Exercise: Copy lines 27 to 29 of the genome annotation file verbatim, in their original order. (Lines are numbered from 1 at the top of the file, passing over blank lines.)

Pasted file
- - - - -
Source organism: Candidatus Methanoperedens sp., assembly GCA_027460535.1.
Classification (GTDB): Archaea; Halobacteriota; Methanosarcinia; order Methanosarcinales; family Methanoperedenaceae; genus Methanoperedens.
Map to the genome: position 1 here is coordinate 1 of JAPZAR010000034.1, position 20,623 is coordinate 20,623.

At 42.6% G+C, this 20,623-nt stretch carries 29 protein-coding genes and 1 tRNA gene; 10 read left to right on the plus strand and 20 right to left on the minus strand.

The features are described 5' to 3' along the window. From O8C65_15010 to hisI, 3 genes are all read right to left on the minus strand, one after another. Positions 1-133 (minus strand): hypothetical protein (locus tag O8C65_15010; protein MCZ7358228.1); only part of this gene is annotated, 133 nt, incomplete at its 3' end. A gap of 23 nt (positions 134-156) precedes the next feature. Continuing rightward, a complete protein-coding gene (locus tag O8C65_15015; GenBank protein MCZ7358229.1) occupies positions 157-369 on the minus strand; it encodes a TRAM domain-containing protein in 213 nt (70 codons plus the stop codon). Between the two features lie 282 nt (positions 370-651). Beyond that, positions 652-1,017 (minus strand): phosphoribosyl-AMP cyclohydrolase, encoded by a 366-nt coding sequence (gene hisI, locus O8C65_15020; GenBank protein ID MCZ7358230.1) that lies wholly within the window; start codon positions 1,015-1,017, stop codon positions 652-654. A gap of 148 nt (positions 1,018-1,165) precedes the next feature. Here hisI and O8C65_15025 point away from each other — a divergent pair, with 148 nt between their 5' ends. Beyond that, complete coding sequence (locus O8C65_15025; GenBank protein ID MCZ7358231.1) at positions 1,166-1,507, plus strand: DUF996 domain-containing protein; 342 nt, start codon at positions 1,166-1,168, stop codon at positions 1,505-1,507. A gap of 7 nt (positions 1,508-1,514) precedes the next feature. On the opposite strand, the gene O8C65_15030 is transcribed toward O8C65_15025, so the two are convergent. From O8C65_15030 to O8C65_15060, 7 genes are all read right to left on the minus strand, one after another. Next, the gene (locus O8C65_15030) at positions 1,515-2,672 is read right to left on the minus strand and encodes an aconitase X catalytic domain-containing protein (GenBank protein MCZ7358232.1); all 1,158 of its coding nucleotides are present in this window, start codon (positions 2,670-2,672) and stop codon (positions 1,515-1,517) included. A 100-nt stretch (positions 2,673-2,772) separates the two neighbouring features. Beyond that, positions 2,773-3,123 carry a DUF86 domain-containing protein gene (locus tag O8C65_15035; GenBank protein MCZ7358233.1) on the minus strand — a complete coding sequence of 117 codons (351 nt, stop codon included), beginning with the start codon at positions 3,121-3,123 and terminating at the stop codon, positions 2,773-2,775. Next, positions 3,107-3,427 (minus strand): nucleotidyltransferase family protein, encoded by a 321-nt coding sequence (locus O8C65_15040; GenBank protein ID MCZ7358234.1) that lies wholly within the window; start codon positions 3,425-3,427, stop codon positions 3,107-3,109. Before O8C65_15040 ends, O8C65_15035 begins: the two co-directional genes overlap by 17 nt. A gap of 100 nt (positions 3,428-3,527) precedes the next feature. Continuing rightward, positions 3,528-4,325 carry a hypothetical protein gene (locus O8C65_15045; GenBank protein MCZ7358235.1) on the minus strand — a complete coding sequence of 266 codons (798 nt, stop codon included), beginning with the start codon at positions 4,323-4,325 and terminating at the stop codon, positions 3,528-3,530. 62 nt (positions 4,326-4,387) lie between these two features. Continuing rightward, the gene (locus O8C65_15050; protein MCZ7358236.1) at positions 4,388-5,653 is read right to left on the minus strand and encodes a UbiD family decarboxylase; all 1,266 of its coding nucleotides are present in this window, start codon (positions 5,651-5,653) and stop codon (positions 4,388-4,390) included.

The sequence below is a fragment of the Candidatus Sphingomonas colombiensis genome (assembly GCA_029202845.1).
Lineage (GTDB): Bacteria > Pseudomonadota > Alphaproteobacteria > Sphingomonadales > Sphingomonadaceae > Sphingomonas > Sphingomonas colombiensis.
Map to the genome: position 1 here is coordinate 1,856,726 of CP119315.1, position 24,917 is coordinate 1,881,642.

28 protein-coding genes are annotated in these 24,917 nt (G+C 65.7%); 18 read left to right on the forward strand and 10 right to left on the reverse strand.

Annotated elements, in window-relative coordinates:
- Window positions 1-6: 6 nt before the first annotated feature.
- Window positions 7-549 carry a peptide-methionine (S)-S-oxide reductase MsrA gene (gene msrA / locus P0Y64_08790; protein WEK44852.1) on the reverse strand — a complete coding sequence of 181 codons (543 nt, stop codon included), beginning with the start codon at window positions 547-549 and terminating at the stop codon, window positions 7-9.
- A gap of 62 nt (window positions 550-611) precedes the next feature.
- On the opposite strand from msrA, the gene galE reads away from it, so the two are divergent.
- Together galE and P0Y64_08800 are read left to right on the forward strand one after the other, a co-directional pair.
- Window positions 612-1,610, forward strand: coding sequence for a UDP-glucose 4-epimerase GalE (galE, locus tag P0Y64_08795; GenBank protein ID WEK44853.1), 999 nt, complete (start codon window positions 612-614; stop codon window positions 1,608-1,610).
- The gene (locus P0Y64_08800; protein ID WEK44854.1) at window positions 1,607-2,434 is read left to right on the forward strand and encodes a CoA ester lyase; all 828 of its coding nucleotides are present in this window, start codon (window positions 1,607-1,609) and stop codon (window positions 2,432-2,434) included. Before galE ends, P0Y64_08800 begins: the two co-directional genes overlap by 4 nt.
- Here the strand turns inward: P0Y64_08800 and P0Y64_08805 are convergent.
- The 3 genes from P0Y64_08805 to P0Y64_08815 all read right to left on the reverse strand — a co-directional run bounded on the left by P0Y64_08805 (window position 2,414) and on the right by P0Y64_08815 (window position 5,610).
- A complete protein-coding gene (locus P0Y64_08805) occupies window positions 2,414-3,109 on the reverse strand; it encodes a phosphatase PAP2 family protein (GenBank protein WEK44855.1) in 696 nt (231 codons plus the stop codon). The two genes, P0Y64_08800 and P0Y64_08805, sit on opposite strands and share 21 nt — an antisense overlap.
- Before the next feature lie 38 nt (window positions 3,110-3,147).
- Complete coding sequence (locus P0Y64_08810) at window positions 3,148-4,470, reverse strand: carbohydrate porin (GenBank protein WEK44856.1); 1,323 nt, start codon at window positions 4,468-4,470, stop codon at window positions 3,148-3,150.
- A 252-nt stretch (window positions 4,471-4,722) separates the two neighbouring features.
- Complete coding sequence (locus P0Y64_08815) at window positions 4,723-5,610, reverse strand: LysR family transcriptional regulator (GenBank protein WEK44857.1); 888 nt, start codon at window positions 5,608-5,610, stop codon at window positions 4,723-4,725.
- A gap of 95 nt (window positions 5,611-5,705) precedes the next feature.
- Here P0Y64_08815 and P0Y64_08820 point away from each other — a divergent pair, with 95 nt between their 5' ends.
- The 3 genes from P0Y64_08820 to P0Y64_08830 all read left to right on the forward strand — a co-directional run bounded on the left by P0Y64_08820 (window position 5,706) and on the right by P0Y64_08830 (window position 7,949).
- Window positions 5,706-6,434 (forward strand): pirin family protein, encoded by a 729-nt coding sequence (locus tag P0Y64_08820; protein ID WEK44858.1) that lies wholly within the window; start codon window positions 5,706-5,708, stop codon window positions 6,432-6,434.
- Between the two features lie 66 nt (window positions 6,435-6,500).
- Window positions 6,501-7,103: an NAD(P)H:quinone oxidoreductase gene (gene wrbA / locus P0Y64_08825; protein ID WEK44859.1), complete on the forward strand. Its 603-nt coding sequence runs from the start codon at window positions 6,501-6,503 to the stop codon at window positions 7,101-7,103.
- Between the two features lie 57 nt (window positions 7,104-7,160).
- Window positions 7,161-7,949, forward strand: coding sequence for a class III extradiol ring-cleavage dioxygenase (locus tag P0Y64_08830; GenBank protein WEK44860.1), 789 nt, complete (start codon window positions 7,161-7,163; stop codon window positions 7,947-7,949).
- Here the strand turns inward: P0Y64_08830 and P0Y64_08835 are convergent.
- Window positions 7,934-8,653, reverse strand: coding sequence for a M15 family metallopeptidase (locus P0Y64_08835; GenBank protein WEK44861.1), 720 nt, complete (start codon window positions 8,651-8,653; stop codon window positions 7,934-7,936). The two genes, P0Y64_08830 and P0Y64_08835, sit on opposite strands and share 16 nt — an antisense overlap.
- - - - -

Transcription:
- The 3 genes from P0Y64_08820 to P0Y64_08830 all read left to right on the forward strand — a co-directional run bounded on the left by P0Y64_08820 (window position 5,706) and on the right by P0Y64_08830 (window position 7,949).
- Window positions 5,706-6,434 (forward strand): pirin family protein, encoded by a 729-nt coding sequence (locus tag P0Y64_08820; protein ID WEK44858.1) that lies wholly within the window; start codon window positions 5,706-5,708, stop codon window positions 6,432-6,434.
- Between the two features lie 66 nt (window positions 6,435-6,500).